I've been using asymmetric-time bijective functions (or permutations) for several practical uses. I've applied them to solve problems in software-attestation and proof of unique blockchain storage.

An asymmetric-time permutation is basically a public permutation F that takes a lot of time to perform in one direction (expensive direction) and very short time in the inverse direction (cheap direction). The most interesting property of an a-t permutation is the asymmetry ratio, which is the (average) ratio between expensive and cheap computation times.

This is a practical construction that is evaluated both ways in a protocol so the expensive computation must not be unfeasible: it may take 1 second of computation for a target CPU. Generally the expensive direction time is chosen so that is takes more than the time a response must be sent by a prover in an interactive challenge-response protocol.

One of the best a-t permutations I found is $f^{-1}(x)= x^3 (\bmod p)$, where $p$ is a large prime. The ratio is $O(n)$, where $n$ is the number of bits in $p$.

Another desired property is that you cannot break F by pre-computing and then turn expensive evaluations into cheap ones. So the domain size must be $> 2^{64}$.

The a-t function may have other desired properties, such as the ability to probabilistically test if $f^{-1}(x) = y$, given only a part of $x$ chosen by the challenger.

Are there other a-t functions with comparable or higher asymmetry ratios?

Candidates may be a trapdoor function such that the trapdoor is unknown and no third-party trust is required (nothing up my sleeve number). In other words, the verification logic must be public, and not limited to the challenger.

Note: I think I'm the first to specifically focus on a-t functions and its practical applications, but let me know if you find any prior mention.

  • $\begingroup$ Would the 5th power also work fairly well in this context? $\endgroup$ Feb 18, 2016 at 14:47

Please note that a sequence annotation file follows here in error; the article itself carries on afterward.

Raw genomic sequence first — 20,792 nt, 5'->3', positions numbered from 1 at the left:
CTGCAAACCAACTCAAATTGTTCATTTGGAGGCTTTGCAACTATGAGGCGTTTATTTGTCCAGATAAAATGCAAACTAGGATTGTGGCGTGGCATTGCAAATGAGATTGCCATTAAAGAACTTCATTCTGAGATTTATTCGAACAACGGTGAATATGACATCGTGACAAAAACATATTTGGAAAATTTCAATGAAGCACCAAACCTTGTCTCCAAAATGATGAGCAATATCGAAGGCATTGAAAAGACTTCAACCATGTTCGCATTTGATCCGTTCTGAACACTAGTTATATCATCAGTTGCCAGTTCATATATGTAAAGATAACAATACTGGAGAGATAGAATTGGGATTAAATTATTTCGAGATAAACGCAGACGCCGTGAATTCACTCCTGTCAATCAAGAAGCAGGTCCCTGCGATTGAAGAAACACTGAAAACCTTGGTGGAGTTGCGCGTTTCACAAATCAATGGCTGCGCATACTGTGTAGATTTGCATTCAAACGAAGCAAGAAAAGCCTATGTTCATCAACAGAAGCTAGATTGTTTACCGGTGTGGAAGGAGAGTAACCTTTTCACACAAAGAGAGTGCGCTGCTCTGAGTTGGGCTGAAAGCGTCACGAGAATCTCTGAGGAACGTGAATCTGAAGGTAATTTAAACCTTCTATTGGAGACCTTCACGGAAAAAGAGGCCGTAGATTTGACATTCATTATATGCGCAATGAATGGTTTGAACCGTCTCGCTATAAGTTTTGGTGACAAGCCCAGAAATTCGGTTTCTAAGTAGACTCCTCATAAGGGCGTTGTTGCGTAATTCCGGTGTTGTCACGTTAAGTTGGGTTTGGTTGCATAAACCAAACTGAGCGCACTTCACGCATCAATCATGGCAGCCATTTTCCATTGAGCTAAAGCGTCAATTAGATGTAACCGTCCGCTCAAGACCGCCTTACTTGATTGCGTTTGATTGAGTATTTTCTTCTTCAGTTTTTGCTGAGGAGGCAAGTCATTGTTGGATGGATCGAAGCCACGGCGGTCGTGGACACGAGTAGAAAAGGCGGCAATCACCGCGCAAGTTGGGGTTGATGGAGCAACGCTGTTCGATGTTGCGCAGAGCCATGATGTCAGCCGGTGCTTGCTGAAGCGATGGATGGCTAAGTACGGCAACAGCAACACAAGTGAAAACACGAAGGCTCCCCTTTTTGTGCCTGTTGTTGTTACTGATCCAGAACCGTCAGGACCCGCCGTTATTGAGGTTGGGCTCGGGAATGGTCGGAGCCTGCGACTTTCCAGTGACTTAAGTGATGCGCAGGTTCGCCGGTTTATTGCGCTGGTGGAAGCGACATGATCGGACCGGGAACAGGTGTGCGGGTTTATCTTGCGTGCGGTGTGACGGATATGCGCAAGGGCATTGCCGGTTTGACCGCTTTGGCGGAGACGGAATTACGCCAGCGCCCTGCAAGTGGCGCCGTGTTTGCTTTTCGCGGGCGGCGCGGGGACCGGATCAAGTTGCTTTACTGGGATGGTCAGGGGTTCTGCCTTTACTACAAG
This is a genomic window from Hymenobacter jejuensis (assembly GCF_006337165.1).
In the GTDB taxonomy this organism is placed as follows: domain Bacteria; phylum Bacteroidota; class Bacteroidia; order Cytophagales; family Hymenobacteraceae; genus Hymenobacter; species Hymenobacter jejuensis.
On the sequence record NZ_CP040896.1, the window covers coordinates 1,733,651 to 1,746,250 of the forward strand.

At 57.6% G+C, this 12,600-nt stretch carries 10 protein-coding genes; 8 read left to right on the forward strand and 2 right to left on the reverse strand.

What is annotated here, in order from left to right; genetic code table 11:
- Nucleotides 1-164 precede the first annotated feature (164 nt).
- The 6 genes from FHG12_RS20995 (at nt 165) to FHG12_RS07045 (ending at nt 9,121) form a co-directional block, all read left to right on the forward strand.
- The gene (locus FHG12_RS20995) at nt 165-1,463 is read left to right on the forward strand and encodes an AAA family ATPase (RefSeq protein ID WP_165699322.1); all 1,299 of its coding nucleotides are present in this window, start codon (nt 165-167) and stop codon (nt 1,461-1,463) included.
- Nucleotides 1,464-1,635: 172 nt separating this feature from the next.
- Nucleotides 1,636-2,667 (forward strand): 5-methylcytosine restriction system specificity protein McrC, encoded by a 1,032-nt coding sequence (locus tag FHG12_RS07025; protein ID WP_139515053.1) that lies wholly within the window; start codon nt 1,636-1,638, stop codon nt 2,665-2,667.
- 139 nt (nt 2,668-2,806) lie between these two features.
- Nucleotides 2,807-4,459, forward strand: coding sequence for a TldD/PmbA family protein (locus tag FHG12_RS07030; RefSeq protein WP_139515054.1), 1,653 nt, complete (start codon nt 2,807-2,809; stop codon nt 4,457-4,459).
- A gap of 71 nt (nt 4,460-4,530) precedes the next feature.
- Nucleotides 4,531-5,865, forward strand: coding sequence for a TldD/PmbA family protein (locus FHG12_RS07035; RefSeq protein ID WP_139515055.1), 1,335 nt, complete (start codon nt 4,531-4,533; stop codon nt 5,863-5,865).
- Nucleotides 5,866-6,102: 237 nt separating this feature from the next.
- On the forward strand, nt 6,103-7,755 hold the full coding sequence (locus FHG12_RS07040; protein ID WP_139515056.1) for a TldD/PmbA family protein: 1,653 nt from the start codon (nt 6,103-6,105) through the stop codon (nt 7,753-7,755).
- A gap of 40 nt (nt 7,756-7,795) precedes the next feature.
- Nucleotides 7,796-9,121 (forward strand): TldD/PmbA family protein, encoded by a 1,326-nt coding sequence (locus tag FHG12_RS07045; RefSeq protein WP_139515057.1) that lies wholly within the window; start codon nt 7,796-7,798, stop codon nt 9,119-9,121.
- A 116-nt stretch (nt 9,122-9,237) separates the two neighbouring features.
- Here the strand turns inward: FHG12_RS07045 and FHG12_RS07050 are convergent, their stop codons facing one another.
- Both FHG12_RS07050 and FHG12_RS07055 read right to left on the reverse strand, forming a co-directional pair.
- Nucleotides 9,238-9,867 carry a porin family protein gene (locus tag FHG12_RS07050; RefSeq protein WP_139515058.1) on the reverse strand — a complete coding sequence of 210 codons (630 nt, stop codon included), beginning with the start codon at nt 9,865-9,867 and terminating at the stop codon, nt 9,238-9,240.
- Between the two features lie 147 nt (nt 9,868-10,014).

• $\begingroup$ A thread "How to take integer cube root?" of yesterday in reddit.com/r/crypto/ seems to eventually have some relevance to your issue. (I have only taken a superficial look at it.) $\endgroup$ Feb 18, 2016 at 15:05
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    $\begingroup$ Someone doing extended euclidean algorithm with $3$ and $p-1$ as an input would significantly change such an asymmetry ratio. Do not wait it to happen, learn RSA. $\endgroup$ Feb 18, 2016 at 16:54
  • $\begingroup$ A function with a slightly better asymmetry ratio would be $f^{-1}(x) = x^2 \bmod p$; this is a permutation if we are allowed to restrict $x$ to Quadratic Residues (and $p=3 \bmod 4$) $\endgroup$
    – poncho
    Feb 20, 2016 at 0:16

1 Answer 1


One approach is suggested by the ideas introduced by this paper. I'll spell them out for you:

  • The verifier selects two large safe primes $p, q$ (that is, primes where $(p-1)/2$ and $(q-1)/2$ are also prime), the value $n = p \times q$, an integer $z$, and a quadratic residue ($\bmod n$) $a$.

  • The challenge (the "hard direction") is, given the values $n, z$ and $a$, compute $a^{2^{z}} \bmod n$

  • The verification (the "easy direction") is, given $a^{2^z} \bmod n$, recover $a$ (which is moderately easy to do, effectively an RSA operation, if you know the factorization of $n$).

This is a trapdoor function, but one which the verifier knows the trap door (and doesn't need to rely on anyone else). This works fine if we have a unique verifier (as in a challenge-response system); it's less useful if the verification logic needs to be public.

And, the function is a permutation, if we restrict ourselves to the quadratic residues modulo $n$.

The point of this construction is that the asymmetry ratio can be as large as desired; it's effectively $O(z / \log n)$, as $z$ is an arbitrary integer, we can set this to whatever we feel like.

  • $\begingroup$ Yes, I had read that paper. But the verification logic needs to be public. I will emphasize that in the question. thanks $\endgroup$
    – SDL
    Feb 20, 2016 at 0:14

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